KABUL (DPA) — Thousands of protesters marched in Kabul Friday against what they saw as fraud in the June 14 presidential election run-off.
The protesters, mostly Tajiks who supported presidential candidate Abdullah Abdullah, gathered in hot weather in the city centre, close to the presidential palace.
"We were told yesterday that there would be a demonstration against the election fraud, and we came to Kabul in the early morning to join our brothers," said Mirza Jan, an elderly man from Panjsher province.
Abdullah and some key allies appeared at the protests for the first time, but he not address the crowds.
"There are nearly 10,000 people today," said Mehrab Khan, waving a sign of the Jamiat-e-Islami, one of seven jihadi parties formed in the 1980s.
"Death to election commission officials," "Death to the enemies of Mujahideen," and "Death to Karzai," were among the chants shouted out by protesters.
Kabul police said they had increased their preparedness in case of any sign of violence during the demonstrations.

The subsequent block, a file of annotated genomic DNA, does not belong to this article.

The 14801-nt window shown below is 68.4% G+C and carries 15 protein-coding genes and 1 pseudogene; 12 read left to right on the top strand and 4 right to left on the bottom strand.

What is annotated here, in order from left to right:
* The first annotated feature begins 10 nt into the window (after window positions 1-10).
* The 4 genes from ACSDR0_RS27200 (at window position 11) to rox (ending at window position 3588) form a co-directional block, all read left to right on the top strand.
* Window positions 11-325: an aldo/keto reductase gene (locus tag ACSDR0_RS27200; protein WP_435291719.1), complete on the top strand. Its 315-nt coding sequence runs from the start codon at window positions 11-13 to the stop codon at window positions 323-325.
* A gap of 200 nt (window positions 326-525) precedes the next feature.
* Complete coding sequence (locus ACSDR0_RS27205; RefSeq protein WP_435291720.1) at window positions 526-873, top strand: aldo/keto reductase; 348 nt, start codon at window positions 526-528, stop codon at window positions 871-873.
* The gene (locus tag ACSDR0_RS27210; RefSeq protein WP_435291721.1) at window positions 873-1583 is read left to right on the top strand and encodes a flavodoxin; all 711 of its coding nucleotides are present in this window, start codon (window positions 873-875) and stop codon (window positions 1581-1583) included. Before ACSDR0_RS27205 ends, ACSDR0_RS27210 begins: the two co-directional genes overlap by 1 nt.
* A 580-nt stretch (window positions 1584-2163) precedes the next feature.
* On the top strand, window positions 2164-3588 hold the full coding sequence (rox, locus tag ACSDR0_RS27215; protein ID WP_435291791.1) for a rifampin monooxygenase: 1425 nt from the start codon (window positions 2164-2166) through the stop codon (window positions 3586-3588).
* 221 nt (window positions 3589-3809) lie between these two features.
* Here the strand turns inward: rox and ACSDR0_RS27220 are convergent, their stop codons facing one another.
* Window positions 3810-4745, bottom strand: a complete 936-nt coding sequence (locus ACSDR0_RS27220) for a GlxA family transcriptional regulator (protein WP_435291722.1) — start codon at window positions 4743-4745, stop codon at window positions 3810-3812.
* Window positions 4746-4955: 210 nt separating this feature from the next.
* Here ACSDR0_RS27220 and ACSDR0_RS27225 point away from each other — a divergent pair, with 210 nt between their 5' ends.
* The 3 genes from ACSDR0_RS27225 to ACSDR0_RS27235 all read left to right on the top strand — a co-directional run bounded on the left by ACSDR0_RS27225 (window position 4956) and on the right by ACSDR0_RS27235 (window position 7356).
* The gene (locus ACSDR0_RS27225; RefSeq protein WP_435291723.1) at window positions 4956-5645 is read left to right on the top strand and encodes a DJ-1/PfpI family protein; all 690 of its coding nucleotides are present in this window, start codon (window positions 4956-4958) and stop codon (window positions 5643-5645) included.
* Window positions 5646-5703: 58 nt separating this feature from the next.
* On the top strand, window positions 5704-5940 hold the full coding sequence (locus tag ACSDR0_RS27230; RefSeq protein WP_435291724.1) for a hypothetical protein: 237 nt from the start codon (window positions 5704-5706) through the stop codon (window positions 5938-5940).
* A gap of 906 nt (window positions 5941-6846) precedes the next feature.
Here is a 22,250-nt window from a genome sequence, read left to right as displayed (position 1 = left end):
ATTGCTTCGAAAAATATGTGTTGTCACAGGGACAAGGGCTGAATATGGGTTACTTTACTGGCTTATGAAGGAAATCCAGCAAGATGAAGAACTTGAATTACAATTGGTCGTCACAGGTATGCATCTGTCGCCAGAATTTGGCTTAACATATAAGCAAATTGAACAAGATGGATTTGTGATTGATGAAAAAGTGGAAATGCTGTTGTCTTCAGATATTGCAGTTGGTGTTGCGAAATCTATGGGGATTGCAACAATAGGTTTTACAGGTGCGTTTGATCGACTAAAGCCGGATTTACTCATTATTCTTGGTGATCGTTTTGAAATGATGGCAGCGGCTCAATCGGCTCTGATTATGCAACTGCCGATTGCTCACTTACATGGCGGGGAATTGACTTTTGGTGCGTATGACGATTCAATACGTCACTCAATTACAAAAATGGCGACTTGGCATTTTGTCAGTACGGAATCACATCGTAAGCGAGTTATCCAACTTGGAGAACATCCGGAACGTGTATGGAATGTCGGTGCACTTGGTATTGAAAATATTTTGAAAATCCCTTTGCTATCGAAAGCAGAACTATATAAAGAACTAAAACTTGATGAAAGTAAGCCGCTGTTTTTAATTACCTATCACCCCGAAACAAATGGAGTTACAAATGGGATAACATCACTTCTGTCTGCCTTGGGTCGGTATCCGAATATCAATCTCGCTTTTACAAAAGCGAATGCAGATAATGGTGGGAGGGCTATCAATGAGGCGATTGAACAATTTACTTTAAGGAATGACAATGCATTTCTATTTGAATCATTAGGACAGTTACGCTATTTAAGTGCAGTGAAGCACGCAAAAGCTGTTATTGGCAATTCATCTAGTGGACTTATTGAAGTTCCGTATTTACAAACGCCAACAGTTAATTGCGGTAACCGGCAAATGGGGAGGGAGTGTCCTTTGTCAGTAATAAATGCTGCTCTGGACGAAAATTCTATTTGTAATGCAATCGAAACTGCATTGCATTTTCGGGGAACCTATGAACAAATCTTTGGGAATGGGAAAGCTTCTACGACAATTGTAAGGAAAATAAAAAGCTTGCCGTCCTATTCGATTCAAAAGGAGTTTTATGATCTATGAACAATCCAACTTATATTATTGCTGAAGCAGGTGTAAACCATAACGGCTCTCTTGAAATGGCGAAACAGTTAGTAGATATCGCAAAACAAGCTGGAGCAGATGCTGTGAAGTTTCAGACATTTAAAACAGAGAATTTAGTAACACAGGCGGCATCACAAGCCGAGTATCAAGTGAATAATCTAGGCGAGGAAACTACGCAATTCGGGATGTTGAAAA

Abdullah, a former foreign minister in outgoing President Hamid Karzai's administration, is facing Ashraf Ghani Ahmadzai, Karzai's former finance minister, in the second round of the election.
Abdullah has accused the electoral commission of rigging votes in favour of his rival, and accused Karzai of not remaining impartial in the elections.
Initial results are scheduled to be released on July 2 and the final results are due to be announced on July 22.
Unconfirmed reports suggest that Ghani has won, with 59 per cent of the votes.
Abdullah has called on the United Nations to mediate after the disputed poll.